Strauss: Sinfonia Domestica; Till Eulenspiegels lustige Streiche; Festliches Präludium,Op. 61

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WORKS: Sinfonia Domestica; Till Eulenspiegels lustige Streiche; Festliches Präludium,Op. 61
PERFORMER: Philadelphia Orchestra/Wolfgang Sawallisch
Little did Richard Strauss realise, when he composed his Sinfonia Domestica, that future generations would be able to hear his portrait of domestic life in the seclusion of their own homes. Even allowing for the inflated social edifices of the early years of this century, it is absurdly vainglorious. The composer, never one given to false modesty, gives himself a thrilling, heroic theme of the mountain-climbing villain-crushing variety that we associate with the Alpine Symphony or Ein Heldenleben. But that is nothing compared to the radiant eloquence of the theme he gives to baby Franz – an uncoiling of serpentine charm that has much of the beguiling sensuality of the ‘Dance of the Seven Veils’ in Salome. What was he on? My own son responded with ‘duck’, a word which he repeated with ever-increasing insistence right through the lullaby and into the sequence that is supposed to portray Richard and Pauline making love, at which he switched to ‘tick-tock’. So much for the universal language of music.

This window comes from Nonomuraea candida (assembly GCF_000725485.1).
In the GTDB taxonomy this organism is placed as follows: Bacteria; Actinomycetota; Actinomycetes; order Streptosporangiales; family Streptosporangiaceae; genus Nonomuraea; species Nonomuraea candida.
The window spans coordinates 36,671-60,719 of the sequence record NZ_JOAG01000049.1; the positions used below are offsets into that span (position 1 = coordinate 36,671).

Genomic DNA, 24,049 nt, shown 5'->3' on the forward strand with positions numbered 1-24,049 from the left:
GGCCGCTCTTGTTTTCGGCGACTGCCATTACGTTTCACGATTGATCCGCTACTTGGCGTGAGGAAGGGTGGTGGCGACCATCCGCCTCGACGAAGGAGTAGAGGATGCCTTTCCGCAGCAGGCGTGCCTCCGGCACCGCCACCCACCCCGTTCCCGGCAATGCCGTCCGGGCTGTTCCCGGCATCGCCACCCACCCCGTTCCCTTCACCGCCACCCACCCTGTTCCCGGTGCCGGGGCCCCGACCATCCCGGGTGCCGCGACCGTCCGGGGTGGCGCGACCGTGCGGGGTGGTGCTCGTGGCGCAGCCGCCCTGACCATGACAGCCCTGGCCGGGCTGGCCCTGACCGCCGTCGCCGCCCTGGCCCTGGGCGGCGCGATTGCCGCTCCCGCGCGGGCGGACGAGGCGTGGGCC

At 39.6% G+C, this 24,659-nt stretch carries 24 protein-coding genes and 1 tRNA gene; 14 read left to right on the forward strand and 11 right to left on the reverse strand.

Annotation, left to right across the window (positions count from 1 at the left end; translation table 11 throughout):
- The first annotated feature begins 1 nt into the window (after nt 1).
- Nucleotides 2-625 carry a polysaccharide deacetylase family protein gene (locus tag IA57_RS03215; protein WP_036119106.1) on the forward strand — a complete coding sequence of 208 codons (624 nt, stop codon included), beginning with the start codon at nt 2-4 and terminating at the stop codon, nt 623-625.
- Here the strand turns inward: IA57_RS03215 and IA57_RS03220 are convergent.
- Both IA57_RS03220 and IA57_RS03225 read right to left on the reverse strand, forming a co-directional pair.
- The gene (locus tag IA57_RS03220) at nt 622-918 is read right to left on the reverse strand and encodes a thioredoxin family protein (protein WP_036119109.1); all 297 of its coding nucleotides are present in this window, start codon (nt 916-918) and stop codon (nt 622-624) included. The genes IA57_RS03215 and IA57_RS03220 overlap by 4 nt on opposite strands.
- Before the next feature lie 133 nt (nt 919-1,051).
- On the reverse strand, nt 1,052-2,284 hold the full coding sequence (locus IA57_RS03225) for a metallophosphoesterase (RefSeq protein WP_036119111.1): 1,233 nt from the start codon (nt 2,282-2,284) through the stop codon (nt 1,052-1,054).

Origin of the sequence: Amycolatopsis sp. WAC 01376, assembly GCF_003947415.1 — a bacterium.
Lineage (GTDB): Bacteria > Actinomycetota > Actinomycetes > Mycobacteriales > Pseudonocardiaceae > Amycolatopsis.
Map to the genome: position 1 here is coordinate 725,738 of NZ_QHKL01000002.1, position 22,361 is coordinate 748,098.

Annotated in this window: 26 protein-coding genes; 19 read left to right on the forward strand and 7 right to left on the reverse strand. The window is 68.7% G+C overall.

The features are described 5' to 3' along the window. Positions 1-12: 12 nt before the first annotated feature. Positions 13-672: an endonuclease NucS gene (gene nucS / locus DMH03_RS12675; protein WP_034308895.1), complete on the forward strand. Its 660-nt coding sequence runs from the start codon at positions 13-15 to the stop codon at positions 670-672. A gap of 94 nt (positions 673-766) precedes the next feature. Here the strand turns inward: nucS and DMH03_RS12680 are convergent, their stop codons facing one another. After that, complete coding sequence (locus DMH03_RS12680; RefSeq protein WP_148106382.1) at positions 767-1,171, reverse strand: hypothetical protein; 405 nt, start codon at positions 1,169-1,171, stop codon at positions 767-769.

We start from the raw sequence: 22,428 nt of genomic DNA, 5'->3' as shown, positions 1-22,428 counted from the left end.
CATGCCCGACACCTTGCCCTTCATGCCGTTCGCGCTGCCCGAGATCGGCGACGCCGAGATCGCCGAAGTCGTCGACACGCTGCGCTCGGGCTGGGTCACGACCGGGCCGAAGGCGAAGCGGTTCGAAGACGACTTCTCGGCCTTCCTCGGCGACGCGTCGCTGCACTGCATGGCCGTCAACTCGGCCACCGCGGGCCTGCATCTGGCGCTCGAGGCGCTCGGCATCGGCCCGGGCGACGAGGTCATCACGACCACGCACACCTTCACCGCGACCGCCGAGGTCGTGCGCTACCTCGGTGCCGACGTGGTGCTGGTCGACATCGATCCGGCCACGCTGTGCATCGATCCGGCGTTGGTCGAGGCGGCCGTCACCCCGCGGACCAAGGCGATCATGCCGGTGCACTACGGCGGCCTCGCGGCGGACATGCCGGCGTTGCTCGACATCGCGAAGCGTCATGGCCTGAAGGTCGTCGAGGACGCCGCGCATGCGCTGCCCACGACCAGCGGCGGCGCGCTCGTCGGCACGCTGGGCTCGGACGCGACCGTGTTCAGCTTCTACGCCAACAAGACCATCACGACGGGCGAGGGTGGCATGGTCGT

This recording is the first in which the Philadelphia and their new chief conductor have tackled Strauss. The Festliches Präludium is a rarely performed Gothic extravagance. Its full-blooded nature sets the tone for the rest of the disc: expansive, magisterial, and – particularly in Till Eulenspiegel – dramatically overblown. Excessive, perhaps, but deliciously so. Christopher Lambton